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portion of the State, wbich represent one-eighth of the territory, but, at the same time, contains one-fifth of the entire population, and nearly one-third of the entire wealth of the State.

The products of agriculture in the Miami Valley are as varied, while at the same time the entire system of agriculture has attained a much greater degree of perfection than in any other portion of the State. Duyton is situated sixty miles north of Cincinnati, at the confluence of the Great Miami and Mad Rivers, and is accessible from places located at almost every point of the compass from it both in Ohio and Indiana. It is accessible by railway by the following roads, viz: Cincionati, Hamilton and Dayton ; Sandusky, Dayton and Cincinnati; Dayton and Western; Dayton, Xenia and Belpre ; and Dayton and Michigan. These railways, with their connections, make Dayton one of the most readily accessible places in the State. Sixty-four passenger and freight trains arrive at and depart from it every twenty-four hours.

The site chosen for the Fair is a tract containing about thirty-five acres, on Phillips' Hill, about one mile south of the court-house ; the central portion of this tract is occupied by the Montgomery County Agricultural Suciety. The northern portion of the tract is elegantly shaded by a beautiful grove of native forest trees, and from it an excellent view of the entire city and its suburbs may be obtained. These grounds are accessible by canal on two sides; the Cincinnati, Hamilton and Dayton Railway passes it at a distance of a few rods only, whilst it is other. wise accessible by several good roads from the city.

Annexed is a list of the entries of Horses and Cattle, together with the awards and reports of committees; also, a list of the awards and reports of the committees in the other departments of the exhibition. An account of the Fair will be found under the head of “Opinions of the Press.” The writers of the Pressarticles, having abundant leisure to survey the grounds and visit every department in detail, are therefore better qualified to present a correct account than the Secretary.

ENTRIES, REPORTS, AND AWARDS AT OHIO STATE FAIR, 1850.

SHORT HORNS. 1. D. McMillen, Jr., Xenia, O., Duke of Thorndale, 3 years old, aged bull

(red and white). Xenia, 2 years old, white bull. do Belted Knight, 1 yr old, red and white bull.

Prize Flower, roan cow, 6 years old.

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5. D. McMillen, Jr., Xenia, O., Queen of the Tees, roan cow, 5 years old.

do Sunbeam, roan cow, 4 years old.

Darling, red and white cow, 4 years old.
White Lily, white cow, 2 years old.
Arabella, white cow, 2 years old.
Sunbeam II., roan heifer, 1 year old.
Elsie, red and white heiser, 1 year old.
Miss Ophelia, roan calf, 8 months old.

Helen Mar, white calf, 9 months old.
. do Sunbeam III., roan calf, 5 months old.

do Katy Darling, roan calf, 4 months old. Jas. Fullington, Milford Centre, Union Co., O., George Washington, bull,

18 months old. I do Lady Watson, cow, 5 yra I do

Strawberry, cow, 7 yrs. do

Delightful, cow, 4 yrs. old.
Myrtle, cow, 21 yrs. old.

Jessie, heifer, 18 mo. old. 22. Walter A. Dun, Oak Forest, Madison Co., O., Dacotah, bull, 3 years old.

Lavender III., Cow, 9 yrs.

Nannie, cow, 5 years old. do do Lady Kate, cow, 4 yrs. old.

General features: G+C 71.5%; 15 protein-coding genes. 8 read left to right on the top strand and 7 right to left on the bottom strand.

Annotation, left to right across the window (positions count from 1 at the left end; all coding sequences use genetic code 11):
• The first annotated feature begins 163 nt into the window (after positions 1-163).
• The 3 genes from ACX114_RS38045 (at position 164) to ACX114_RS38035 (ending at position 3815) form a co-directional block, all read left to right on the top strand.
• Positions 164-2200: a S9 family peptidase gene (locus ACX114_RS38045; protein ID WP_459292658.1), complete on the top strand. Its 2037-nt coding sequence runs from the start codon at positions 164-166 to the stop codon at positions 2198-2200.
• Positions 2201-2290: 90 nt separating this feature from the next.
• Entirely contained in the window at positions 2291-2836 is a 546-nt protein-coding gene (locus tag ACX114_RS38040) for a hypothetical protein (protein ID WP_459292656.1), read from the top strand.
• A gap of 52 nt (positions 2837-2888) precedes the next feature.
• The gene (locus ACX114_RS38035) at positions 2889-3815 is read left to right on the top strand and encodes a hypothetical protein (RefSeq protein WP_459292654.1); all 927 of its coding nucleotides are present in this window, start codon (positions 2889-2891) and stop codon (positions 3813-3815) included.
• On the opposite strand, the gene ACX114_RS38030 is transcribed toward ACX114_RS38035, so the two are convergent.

Annie Daviess, 2 yrs. old. C. Cottingham, Sharon Centre, Medina county, O., Lord of Clydesdales,

bull, 3 years old. 28. Cyrus Hornback, London, Madison Co., O., Don Pedro, bull, 2 yrs. old.

do do do Favorite, heifer calf, 5 mos. 30. James Rankin, do do Gladiator, bull, 3 years old. 31. do

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calf, 8 months old. 32. Brutus J. Clay, Paris, Bourbon Co., Ky., Kentucky Duke, bull, 3 yrs. old. do I do

Ben Bolt, bull calf.
I do Belle Hickman, cow, 3 yrs. old.
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Emma Hickman, cow, 3 do 1 do do

Ellen, heifer, 2 years old. do do

Lizzie, do do do do I do Molly Bradford, heiser calf. 39. Rob't G. Dun, London, O., Viola, cow, 4 years old. 40.

do Mignonette, cow, 4 years old.

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41. Rob't G. Dun, London, O., Alma, heifer, 2 years old.

do do Elvy, do do

do do Mogul, bull, 1 year old. 44. Chas. M. Clark, Springfield, Clark Co., O., Easter Day, cow, 7 yrs. old.

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Dove, heifer, 21 years old. do

Flora Bell, heifer, 14 yrs. old.

I do Saow Drop, calf, 11 mos. old. do

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do Anna Hunt, do 8 do 49. John G. Dun, Lafayette, Madison Co., 0, Volunteer, bull, 1 year old. 50. David Sultzer, London, O., Sir Robert Alexander, bull, 1 year old. 51. Geo. M. Coulter, Reeseville, Clinton Co., O., Challenger, bull, 3 yrs. old. 52. Alfred Coulter, do do Richard Booth, bull, 3 do 53. Jos. Kennedy, Dayton, O., Gov. Corwin, bull 2 years old. 54. Jer. Duncan, Paris, Ky., Duke of Airdrie, bull, 2 years old. do

Grand Duke, bull, 2 years old.
Louan VII, cow, 5 years old.
Louan X., cow, 2 years old.

Zenaida, cow, 2 years old. 59..

do do Louan XII., heifer calf.
60. Henry Wendel, Washington, O., heifer, 1 year old.
61. Sol. Meredith, Cambridge, Ind., Lord Languisb, bull, 3 years old.

Waverly, bull calf, under 1 year.
Duke of Cambridge, calf, under 1 year.
Maid of Oakland, cow, 3 years old.
Dolly Madison, cow, 3 years old.
Fashion, cow, 3 years old.
Carrie, heifer, 2 years old.
Clara Moreland, heifer, 2 years old.
Ida Vinton, heifer, 1 year old.

Keepsake, heifer, 1 year old.
do Alice Carey, heifer calf.